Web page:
“Born to Die” was an ultimately deceitful album as it was based on the promise that was “Video Games”. Heard only six months before the album debuted and accompanied by the not-quite-equally but still utterly beguiling “Blue Jeans”, these were surely a tantalisingly small taste of what was to come. Thoroughly retrofit, other-worldly and desolate songs with melodies that made you stop what you were doing. “Born to Die”was still a good album but is not the one that many craved or expected and it divided opinion sharply, featuring Del Rey rapping about highly-caffeinated fizzy drinks, repetitive hip hop sounds and samples and a large count of songs that could have just as easily been Britney/Gaga/Rihanna. It was dominated by a production style that can best be described as bombastic and cynical. It also sold in excess of seven million copies and it can safely be presumed that with this came a clout that allowed Del Rey and her choice of producers to finally deliver on that initial promise, as least partially. “Ultraviolence” is the sound of an artist, I suspect, being freed up to fulfil their own creative desires; that sound is both very different from what came before and also very much the same.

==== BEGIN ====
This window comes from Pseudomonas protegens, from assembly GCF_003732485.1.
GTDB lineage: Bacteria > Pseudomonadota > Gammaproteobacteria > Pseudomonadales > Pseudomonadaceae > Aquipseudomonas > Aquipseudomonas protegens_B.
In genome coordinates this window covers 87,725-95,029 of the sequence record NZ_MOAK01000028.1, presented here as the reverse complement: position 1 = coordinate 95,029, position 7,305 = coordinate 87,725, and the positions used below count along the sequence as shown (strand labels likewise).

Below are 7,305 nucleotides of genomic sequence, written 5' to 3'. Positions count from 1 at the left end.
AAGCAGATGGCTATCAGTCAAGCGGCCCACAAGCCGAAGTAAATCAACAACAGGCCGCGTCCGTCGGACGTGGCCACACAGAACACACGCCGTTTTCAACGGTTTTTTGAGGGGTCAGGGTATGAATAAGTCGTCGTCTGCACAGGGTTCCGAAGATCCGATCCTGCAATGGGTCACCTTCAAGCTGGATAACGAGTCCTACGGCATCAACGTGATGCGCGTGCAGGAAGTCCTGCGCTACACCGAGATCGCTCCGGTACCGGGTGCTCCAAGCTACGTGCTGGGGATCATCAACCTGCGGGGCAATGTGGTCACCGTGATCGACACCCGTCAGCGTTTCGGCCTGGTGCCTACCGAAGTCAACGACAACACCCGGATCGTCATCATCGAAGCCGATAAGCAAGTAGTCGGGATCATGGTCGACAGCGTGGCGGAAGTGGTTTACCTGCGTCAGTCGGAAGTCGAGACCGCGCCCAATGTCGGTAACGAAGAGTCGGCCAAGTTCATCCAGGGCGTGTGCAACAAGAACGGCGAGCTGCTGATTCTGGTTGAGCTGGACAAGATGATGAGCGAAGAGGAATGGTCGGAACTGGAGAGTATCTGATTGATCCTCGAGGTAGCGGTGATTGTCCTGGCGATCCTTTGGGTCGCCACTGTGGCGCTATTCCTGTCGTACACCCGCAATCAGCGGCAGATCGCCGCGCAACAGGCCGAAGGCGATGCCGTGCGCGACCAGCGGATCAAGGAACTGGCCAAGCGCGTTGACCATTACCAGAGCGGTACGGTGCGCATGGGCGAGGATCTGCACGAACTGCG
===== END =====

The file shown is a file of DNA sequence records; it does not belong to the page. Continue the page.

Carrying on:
“Cruel World” opens the album in a grandiose and gloating fashion- at nearly 7 minutes long it declares its own riskiness loudly and with an obvious pride. Dan Auerbach of The Black Keys has, along with Del Rey, decided the sonic template; he produced the majority of the album, and it is represented in full here and is adhered to pretty much throughout. Out go the r’n’b beats, trip-hop, the clattering metallic percussion and the sugared spoken-song rhymes to be replaced by live drums, guitars with serious intent and a dazed and strung out Del Rey yowling ‘you’re fucking crazy -- you’re crazy for me’. Leading to her best melody second only to “Video Games”, “Ultraviolence” is a song that could have come at any point during her discography and would be considered one that encapsulates her ability to pull you close and watch the collision. Its controversy is ridiculous and highly theatrical but the beauty is undeniable. “Shades of Cool” is, again, a gorgeous swooping waltz with a falsetto chorus and a line in haughty cattiness that confirms Del Rey’s refusal to play the feminist role in a way that has and will alienate many. The guitars deliriously shred the languid mood to pieces in the final minutes of the song and it’s her best attempt at a Bond theme thus far.